We here report expression patterns of transcripts containing HERV-W gag
sequences in human tissues. Transcripts containing HERV sequences in general, along with other repetitive regions of the genome are generally not prioritized in human genomics studies. Due to the difficulty in finding specific primers and probe sequences, cross-reactions between different elements would render regular PCR or array based techniques ineffective for distinguishing individual members within a HERV-family. Tm-analysis has the advantage of detecting variations in the sequence of an amplified region, predicting the least number of different sequences required to account for a set of Tm data. It can, however, never predict more than the minimum
number of different sequences as different sequences can have indistinguishable Tms [29
]. Expression pattern variations between such sequences can therefore remain undetected. However, with Tm-analysis it is possible to screen samples for differences in expression patterns requiring sequencing of only a limited number of products within a Tm category of interest. These can subsequently be differentially analyzed by more specific assays, as exemplified in [28
] or can be sequenced selectively based on Tm. The approach used allows a higher resolution of repetitive sequence analysis without the expense of large scale sequencing. The evaluation of cost versus gain in information of the method used here as compared to the high throughput sequencing data produced in next generation sequencing technologies is a subject for future studies.
The current findings illustrate part of the hidden complexity of the human transcriptome. We can conclude that expression of HERV-W gag sequences varies between human tissues systematically and consequently in a non-random fashion. Tissue type and cell composition appear to be a larger determinant of the expression profile of such transcripts than the individual from which the tissues were obtained. For instance the expression profile of HERV-W gag containing transcripts in testis, a pooled sample of, according to the manufacturer, 53 individuals contained only 3 categories of 13 possible represented (an unlikely finding if expression was random).
Neighbor-joining of the Pearson correlation coefficients resulted in a dendrogram which groups brain regions and gonads together and tissues rich in cells of the immune system together. This dendrogram resembles similar constructs built from coding transcript expression data [31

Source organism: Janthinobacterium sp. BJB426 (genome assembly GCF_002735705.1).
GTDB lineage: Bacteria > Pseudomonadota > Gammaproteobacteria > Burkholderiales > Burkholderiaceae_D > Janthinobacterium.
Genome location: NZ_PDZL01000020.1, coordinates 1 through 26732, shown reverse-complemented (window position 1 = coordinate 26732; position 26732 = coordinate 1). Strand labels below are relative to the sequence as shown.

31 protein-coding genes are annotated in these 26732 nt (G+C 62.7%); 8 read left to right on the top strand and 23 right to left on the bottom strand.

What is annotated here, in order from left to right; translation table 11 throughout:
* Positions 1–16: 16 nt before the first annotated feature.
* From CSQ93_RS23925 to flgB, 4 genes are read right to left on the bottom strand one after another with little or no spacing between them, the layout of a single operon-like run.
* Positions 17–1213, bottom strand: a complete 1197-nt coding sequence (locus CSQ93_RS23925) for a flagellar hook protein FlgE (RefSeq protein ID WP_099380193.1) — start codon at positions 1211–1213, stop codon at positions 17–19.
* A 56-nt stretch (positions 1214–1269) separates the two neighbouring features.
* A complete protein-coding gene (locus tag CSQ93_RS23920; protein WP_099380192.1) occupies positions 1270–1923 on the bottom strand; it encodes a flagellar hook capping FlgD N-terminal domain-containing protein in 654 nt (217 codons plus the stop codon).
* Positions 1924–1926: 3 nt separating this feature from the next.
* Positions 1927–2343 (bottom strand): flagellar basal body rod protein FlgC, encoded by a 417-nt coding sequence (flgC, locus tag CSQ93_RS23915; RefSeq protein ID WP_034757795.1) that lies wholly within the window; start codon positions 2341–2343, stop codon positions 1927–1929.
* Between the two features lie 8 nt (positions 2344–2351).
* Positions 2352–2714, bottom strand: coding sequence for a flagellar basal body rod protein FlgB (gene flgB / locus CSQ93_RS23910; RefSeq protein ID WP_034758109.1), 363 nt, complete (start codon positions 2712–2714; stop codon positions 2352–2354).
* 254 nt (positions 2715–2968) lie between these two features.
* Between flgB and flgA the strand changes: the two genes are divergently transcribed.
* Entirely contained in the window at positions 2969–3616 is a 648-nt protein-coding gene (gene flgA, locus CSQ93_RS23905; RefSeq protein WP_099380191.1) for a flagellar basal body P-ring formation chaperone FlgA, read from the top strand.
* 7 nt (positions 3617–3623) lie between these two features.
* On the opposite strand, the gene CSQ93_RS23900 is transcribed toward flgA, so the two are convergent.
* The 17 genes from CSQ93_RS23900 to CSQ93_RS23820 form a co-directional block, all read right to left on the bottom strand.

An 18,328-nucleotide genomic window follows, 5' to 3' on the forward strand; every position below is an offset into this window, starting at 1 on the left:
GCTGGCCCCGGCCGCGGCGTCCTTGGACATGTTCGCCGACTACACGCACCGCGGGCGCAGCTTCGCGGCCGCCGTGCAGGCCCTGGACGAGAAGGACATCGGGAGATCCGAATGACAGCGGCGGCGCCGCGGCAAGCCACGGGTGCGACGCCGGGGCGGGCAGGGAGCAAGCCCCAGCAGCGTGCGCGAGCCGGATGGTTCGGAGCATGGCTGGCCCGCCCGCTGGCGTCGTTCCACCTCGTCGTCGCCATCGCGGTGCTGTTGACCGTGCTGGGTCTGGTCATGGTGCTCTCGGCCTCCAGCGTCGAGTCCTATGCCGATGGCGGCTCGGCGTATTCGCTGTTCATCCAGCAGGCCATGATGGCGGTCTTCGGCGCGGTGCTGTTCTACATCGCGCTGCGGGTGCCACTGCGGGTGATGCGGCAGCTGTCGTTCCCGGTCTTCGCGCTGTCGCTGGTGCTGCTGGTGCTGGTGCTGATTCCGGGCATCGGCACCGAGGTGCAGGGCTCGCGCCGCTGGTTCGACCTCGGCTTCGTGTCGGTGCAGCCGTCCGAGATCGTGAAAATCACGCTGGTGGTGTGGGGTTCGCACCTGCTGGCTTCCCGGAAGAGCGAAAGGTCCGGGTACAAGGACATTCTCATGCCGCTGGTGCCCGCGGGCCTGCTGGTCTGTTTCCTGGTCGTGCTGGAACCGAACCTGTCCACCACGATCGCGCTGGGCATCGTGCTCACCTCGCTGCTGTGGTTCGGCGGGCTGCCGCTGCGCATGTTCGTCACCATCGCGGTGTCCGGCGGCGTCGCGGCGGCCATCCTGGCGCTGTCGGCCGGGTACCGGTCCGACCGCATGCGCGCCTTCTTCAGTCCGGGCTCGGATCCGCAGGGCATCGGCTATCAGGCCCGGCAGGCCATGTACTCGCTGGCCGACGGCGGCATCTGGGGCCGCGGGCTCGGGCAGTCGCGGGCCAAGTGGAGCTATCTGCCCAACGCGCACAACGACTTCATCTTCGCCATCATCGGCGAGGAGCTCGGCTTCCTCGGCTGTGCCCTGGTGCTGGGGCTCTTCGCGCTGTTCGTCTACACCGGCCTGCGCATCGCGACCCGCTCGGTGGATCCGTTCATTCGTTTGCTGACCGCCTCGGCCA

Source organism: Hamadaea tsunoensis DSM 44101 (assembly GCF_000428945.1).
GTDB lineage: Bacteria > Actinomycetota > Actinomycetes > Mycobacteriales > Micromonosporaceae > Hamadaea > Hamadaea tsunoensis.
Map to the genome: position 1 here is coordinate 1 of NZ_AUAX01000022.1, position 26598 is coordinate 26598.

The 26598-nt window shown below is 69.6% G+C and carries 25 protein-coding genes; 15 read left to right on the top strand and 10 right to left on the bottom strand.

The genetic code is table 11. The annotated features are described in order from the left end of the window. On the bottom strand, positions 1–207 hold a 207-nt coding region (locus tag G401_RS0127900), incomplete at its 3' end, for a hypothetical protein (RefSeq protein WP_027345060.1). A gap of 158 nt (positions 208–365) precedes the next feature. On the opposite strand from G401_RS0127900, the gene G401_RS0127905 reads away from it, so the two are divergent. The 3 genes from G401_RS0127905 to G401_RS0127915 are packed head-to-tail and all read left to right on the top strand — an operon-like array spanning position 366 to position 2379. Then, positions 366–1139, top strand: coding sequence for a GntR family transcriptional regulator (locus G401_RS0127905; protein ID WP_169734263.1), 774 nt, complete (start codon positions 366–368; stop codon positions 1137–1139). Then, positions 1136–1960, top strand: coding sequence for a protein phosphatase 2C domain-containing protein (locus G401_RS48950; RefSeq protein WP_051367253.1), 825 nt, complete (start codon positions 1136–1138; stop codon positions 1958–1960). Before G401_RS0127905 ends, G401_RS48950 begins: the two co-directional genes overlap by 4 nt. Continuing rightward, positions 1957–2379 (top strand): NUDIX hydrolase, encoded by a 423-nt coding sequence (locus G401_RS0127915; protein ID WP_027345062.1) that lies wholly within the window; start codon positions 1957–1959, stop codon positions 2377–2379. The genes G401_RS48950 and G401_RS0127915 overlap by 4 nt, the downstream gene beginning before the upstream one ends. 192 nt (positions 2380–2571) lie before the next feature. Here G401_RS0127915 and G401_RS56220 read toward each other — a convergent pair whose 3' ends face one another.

], indicating that transcripts containing HERV-W gag
elements vary between tissues similarly to such transcripts. Due to the limited number of data points the tree structure is not stable and is hence only an indication of similarities. Previous studies on transcription in different tissues, including different brain regions, suggest that functional specialization is reflected at the level of transcription [32
]. Based on the clustering of tissues in Figure , it appears as if this extends also to the transcription of HERV-W elements.
We observed that the degree of differences in expression patterns of HERV-W gag
elements between individuals was not constant across tissues and cells. Expression patterns of coding transcripts are known to vary in whole blood samples depending on age, gender, time of day and health status [35
], despite this whole blood exhibited the most homogenous expression pattern of the tissues investigated here. Interestingly, expression patterns in brain tissue exhibited the largest variation across individuals of all tissues examined. Since spleen samples obtained from the same individuals, displayed far less variation, these findings cannot be attributed to post-mortem
or nucleic acid purification artifacts. Indeed, Franz and coworkers [36
] reported that death caused exaggerated homogeneity in expression profiles of coding transcripts in human brain. Human fibroblasts lines from different individuals were maintained for 3-5 passages under identical conditions, yet differences between individuals remained, regardless of treatment. Thus, in addition to environmental cues, genetic or epigenetic components [37
] appear to contribute to the HERV-W gag
Whether this tissue specific transcription is a consequence of specific mechanisms or reflects transcriptional leakage from transcription of coding regions remains to be established. Indeed, putative promoter structures (i.e. long terminal repeat regions) in the HERV-W and other families are active in human cells [20
]. Recent studies indicate that tens of thousands of human transcripts are initiated at retroviral promoters [38
]. Furthermore, Gogvadze and coworkers [39
] recently reported functions of HERV-K transcripts in regulation of gene expression.